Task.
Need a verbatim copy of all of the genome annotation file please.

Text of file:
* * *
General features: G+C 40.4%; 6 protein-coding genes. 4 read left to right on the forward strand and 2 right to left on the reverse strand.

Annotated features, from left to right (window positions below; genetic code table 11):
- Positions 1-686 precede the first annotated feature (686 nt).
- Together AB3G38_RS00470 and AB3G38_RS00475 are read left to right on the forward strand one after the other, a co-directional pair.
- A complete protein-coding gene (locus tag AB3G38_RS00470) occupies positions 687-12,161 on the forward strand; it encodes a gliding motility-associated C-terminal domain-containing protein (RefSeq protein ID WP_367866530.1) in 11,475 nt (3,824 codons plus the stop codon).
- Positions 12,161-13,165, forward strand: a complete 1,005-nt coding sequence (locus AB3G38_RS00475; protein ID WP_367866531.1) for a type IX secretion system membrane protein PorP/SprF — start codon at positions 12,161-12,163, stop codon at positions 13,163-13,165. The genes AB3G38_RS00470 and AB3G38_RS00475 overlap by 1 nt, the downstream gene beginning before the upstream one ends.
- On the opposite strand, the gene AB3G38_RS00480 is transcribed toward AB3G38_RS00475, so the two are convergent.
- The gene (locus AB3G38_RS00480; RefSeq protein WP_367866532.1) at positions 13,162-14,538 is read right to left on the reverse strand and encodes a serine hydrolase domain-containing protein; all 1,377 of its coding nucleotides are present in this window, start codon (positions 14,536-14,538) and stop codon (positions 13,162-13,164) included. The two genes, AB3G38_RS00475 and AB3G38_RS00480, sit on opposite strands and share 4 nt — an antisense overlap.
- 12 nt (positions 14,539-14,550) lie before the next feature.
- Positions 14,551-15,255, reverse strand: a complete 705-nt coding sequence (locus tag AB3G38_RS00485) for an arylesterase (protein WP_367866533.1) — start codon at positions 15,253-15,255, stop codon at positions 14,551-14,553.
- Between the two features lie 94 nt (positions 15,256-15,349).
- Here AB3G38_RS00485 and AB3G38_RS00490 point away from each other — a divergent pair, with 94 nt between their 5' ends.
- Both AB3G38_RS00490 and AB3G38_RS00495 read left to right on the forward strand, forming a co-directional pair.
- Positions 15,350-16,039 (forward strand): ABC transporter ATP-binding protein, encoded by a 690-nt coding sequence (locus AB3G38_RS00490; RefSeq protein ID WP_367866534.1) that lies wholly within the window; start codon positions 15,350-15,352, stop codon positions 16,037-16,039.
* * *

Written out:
General features: G+C 40.4%; 6 protein-coding genes. 4 read left to right on the forward strand and 2 right to left on the reverse strand.

Annotated features, from left to right (window positions below; genetic code table 11):
- Positions 1-686 precede the first annotated feature (686 nt).
- Together AB3G38_RS00470 and AB3G38_RS00475 are read left to right on the forward strand one after the other, a co-directional pair.
- A complete protein-coding gene (locus tag AB3G38_RS00470) occupies positions 687-12,161 on the forward strand; it encodes a gliding motility-associated C-terminal domain-containing protein (RefSeq protein ID WP_367866530.1) in 11,475 nt (3,824 codons plus the stop codon).
- Positions 12,161-13,165, forward strand: a complete 1,005-nt coding sequence (locus AB3G38_RS00475; protein ID WP_367866531.1) for a type IX secretion system membrane protein PorP/SprF — start codon at positions 12,161-12,163, stop codon at positions 13,163-13,165. The genes AB3G38_RS00470 and AB3G38_RS00475 overlap by 1 nt, the downstream gene beginning before the upstream one ends.
- On the opposite strand, the gene AB3G38_RS00480 is transcribed toward AB3G38_RS00475, so the two are convergent.
- The gene (locus AB3G38_RS00480; RefSeq protein WP_367866532.1) at positions 13,162-14,538 is read right to left on the reverse strand and encodes a serine hydrolase domain-containing protein; all 1,377 of its coding nucleotides are present in this window, start codon (positions 14,536-14,538) and stop codon (positions 13,162-13,164) included. The two genes, AB3G38_RS00475 and AB3G38_RS00480, sit on opposite strands and share 4 nt — an antisense overlap.
- 12 nt (positions 14,539-14,550) lie before the next feature.
- Positions 14,551-15,255, reverse strand: a complete 705-nt coding sequence (locus tag AB3G38_RS00485) for an arylesterase (protein WP_367866533.1) — start codon at positions 15,253-15,255, stop codon at positions 14,551-14,553.
- Between the two features lie 94 nt (positions 15,256-15,349).
- Here AB3G38_RS00485 and AB3G38_RS00490 point away from each other — a divergent pair, with 94 nt between their 5' ends.
- Both AB3G38_RS00490 and AB3G38_RS00495 read left to right on the forward strand, forming a co-directional pair.
- Positions 15,350-16,039 (forward strand): ABC transporter ATP-binding protein, encoded by a 690-nt coding sequence (locus AB3G38_RS00490; RefSeq protein ID WP_367866534.1) that lies wholly within the window; start codon positions 15,350-15,352, stop codon positions 16,037-16,039.